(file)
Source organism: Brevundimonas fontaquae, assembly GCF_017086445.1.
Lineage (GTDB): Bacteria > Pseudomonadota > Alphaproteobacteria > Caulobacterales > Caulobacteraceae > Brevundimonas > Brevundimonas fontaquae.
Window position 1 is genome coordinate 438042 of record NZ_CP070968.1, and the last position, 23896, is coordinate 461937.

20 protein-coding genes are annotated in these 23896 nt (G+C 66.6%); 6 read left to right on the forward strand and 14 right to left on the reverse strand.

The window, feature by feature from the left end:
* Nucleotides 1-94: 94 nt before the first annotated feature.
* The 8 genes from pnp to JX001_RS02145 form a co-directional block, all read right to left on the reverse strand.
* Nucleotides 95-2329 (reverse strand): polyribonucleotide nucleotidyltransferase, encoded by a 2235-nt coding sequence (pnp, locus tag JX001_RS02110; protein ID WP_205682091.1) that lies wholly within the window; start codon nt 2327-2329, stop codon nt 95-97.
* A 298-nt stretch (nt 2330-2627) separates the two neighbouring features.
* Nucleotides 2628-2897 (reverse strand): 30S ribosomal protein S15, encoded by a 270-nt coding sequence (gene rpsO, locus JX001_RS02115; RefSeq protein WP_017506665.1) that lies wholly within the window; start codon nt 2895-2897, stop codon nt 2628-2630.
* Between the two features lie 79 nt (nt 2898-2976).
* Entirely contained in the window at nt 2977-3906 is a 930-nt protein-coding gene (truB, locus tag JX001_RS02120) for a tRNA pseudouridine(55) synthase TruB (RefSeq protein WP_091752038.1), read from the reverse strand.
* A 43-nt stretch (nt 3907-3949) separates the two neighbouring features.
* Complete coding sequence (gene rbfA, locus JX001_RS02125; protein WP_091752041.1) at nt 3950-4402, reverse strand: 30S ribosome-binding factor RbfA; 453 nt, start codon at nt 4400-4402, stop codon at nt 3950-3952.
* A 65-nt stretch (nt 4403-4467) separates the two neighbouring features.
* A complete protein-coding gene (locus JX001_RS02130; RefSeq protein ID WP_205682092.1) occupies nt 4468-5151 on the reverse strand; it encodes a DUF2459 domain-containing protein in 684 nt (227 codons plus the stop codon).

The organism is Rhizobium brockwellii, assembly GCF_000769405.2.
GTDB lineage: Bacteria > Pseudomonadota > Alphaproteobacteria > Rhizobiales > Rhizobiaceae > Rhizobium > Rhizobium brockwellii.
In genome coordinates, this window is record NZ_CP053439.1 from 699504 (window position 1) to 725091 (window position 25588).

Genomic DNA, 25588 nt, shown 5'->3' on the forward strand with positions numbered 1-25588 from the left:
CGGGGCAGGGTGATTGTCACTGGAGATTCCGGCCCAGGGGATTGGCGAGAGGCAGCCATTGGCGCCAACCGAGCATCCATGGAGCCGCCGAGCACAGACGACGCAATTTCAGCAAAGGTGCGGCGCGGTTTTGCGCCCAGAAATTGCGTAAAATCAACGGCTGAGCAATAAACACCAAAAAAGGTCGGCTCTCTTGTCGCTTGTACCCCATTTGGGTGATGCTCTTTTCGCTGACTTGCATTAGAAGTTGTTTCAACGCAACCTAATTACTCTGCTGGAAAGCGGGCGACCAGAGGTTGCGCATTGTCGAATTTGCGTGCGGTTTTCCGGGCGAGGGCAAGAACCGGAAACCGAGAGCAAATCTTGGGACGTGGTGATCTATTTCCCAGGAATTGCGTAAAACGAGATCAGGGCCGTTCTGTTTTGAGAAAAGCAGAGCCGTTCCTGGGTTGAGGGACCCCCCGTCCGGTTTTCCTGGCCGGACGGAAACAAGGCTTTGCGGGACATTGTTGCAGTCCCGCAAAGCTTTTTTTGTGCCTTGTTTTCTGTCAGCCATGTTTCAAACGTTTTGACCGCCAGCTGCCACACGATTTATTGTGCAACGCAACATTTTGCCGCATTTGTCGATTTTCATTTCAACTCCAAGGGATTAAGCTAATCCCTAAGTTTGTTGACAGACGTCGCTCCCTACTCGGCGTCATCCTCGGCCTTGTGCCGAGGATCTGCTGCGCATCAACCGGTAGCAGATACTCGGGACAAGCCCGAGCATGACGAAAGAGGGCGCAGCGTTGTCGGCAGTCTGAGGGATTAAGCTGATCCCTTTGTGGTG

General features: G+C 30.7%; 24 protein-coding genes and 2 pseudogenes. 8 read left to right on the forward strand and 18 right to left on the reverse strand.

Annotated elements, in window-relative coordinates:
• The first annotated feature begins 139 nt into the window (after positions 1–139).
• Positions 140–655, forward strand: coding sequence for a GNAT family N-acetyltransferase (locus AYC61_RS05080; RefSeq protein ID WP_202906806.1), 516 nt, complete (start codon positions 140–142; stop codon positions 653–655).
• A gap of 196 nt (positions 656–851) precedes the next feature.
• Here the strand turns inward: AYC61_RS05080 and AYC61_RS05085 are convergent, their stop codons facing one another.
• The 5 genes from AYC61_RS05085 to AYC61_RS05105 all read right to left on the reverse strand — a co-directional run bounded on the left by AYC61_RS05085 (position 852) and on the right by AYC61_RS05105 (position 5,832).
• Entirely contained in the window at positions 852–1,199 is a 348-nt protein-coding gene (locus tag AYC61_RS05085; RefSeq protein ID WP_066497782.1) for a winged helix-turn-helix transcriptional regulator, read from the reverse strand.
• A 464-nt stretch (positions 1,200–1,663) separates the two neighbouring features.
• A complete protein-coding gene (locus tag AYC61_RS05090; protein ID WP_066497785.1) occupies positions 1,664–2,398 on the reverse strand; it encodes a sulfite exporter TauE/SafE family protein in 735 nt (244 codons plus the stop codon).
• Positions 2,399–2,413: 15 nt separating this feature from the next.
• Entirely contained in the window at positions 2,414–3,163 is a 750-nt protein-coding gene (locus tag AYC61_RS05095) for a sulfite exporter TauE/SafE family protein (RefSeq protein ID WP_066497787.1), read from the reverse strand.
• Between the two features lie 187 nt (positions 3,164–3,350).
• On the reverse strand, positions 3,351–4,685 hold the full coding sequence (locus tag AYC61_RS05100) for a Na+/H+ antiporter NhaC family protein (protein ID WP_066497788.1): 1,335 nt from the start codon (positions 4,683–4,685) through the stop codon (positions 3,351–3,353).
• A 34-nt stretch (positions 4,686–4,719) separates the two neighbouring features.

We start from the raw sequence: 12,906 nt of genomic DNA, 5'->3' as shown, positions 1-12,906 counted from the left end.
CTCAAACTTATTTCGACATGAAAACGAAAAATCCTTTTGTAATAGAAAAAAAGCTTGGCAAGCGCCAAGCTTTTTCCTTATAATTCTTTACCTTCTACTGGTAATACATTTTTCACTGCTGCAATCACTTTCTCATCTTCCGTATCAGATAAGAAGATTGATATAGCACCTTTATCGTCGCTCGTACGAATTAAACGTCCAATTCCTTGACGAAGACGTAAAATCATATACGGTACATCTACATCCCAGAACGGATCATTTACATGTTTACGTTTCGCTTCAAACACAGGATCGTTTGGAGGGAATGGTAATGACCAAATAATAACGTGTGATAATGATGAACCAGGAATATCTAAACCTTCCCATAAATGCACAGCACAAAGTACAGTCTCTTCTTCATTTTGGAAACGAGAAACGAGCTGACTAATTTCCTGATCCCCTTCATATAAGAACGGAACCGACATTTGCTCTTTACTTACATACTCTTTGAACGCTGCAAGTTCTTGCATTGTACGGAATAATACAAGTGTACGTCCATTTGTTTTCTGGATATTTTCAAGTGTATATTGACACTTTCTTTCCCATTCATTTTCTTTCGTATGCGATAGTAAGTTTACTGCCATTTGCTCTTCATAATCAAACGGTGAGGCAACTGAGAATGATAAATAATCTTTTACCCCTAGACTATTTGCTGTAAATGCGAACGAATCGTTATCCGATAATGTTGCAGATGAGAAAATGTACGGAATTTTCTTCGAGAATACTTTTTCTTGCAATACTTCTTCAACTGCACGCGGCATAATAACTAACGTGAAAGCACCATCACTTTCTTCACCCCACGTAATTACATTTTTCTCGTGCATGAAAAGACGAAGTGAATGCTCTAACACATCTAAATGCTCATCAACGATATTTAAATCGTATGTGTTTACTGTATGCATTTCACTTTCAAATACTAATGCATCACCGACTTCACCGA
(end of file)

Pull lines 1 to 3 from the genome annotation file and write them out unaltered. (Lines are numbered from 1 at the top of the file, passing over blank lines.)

Source organism: Brevundimonas fontaquae, assembly GCF_017086445.1.
Lineage (GTDB): Bacteria > Pseudomonadota > Alphaproteobacteria > Caulobacterales > Caulobacteraceae > Brevundimonas > Brevundimonas fontaquae.
Window position 1 is genome coordinate 438042 of record NZ_CP070968.1, and the last position, 23896, is coordinate 461937.